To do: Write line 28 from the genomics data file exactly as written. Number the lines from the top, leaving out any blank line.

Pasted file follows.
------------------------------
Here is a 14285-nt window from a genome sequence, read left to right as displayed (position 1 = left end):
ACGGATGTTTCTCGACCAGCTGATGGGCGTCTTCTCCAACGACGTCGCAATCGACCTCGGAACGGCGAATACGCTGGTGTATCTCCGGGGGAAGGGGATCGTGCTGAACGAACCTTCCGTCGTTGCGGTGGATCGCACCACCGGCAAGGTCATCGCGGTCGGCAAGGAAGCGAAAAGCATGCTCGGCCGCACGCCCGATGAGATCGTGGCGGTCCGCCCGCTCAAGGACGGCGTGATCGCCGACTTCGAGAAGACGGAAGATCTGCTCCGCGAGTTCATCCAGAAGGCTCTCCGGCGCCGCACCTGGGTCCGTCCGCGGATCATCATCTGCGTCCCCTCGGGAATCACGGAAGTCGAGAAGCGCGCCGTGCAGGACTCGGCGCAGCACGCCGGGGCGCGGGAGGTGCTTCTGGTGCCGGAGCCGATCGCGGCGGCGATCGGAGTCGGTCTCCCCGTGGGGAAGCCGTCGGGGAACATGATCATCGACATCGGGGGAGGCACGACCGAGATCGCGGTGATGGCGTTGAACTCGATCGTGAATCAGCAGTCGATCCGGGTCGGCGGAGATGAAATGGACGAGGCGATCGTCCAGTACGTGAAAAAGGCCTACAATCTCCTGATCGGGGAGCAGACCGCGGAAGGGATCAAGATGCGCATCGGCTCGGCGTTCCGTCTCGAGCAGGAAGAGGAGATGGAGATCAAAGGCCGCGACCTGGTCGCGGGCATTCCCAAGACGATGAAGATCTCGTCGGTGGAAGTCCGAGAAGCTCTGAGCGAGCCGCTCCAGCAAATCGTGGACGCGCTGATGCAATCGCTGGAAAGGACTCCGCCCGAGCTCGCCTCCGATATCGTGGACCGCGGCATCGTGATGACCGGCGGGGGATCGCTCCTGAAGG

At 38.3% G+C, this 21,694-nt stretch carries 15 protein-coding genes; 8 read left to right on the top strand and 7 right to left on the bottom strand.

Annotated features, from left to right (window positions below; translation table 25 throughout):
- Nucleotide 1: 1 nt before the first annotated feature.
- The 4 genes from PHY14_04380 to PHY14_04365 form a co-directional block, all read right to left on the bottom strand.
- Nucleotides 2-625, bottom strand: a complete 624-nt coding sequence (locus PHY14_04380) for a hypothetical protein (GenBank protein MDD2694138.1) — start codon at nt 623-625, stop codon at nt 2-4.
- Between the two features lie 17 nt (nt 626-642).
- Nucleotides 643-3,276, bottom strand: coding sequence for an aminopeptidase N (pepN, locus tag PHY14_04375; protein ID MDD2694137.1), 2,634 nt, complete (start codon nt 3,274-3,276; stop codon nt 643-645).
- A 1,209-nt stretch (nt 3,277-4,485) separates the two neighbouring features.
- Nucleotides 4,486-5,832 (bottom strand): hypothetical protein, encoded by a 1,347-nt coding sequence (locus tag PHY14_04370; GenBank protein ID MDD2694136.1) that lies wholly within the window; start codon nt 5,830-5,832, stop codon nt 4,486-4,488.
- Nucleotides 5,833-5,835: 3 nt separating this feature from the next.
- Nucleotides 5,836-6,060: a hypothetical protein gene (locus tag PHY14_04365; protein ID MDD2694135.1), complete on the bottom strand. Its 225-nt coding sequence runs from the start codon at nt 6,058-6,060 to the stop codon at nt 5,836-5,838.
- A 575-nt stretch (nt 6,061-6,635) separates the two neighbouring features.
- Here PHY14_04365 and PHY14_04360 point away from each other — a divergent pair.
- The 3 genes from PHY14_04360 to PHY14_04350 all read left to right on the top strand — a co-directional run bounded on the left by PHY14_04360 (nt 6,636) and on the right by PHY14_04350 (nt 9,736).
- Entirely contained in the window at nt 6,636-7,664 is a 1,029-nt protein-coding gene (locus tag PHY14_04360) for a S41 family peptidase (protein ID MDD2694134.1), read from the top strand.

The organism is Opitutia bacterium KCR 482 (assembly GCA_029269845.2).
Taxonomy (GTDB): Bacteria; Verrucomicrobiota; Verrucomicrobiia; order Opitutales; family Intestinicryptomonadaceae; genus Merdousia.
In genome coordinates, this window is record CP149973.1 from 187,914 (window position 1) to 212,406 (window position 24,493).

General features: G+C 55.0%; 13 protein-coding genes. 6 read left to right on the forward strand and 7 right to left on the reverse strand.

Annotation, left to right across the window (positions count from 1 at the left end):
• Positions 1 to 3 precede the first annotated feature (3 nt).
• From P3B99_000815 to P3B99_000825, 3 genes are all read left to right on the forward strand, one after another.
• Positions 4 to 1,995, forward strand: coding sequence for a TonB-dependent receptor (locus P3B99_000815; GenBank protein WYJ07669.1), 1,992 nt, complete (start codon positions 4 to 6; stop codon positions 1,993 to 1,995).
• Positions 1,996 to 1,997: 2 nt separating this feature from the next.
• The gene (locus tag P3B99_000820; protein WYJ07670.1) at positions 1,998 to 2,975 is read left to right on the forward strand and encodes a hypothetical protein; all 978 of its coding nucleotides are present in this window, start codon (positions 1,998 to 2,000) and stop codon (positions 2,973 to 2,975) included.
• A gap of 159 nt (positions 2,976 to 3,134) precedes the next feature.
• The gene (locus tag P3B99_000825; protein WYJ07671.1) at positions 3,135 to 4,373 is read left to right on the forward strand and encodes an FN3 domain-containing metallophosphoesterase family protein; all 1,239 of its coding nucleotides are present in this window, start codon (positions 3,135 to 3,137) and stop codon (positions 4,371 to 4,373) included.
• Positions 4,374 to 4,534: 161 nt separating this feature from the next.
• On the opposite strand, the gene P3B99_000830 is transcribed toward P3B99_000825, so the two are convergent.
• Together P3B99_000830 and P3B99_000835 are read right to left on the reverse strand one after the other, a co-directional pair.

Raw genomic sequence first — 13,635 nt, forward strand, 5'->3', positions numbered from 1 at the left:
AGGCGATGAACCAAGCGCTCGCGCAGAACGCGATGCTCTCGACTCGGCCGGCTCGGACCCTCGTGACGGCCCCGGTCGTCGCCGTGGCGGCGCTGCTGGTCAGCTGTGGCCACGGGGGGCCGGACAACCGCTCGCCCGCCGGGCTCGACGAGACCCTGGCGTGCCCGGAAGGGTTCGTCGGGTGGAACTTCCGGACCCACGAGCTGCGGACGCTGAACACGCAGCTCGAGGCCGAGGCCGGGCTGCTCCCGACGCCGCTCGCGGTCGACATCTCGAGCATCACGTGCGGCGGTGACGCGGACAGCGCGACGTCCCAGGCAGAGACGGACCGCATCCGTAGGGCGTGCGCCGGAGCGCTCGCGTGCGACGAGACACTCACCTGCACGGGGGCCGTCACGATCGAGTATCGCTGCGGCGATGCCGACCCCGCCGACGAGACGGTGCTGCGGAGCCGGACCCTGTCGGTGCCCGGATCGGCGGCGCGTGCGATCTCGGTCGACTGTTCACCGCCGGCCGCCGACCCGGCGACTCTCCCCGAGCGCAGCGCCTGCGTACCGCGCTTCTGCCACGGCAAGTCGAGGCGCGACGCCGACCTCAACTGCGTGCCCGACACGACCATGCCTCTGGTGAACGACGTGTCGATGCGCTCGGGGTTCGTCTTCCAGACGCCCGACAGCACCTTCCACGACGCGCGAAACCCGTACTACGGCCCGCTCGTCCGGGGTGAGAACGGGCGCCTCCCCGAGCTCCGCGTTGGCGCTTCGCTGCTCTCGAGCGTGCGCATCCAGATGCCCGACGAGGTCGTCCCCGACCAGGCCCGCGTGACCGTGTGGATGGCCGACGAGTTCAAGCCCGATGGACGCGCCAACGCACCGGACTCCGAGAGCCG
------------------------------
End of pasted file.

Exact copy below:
• A gap of 159 nt (positions 2,976 to 3,134) precedes the next feature.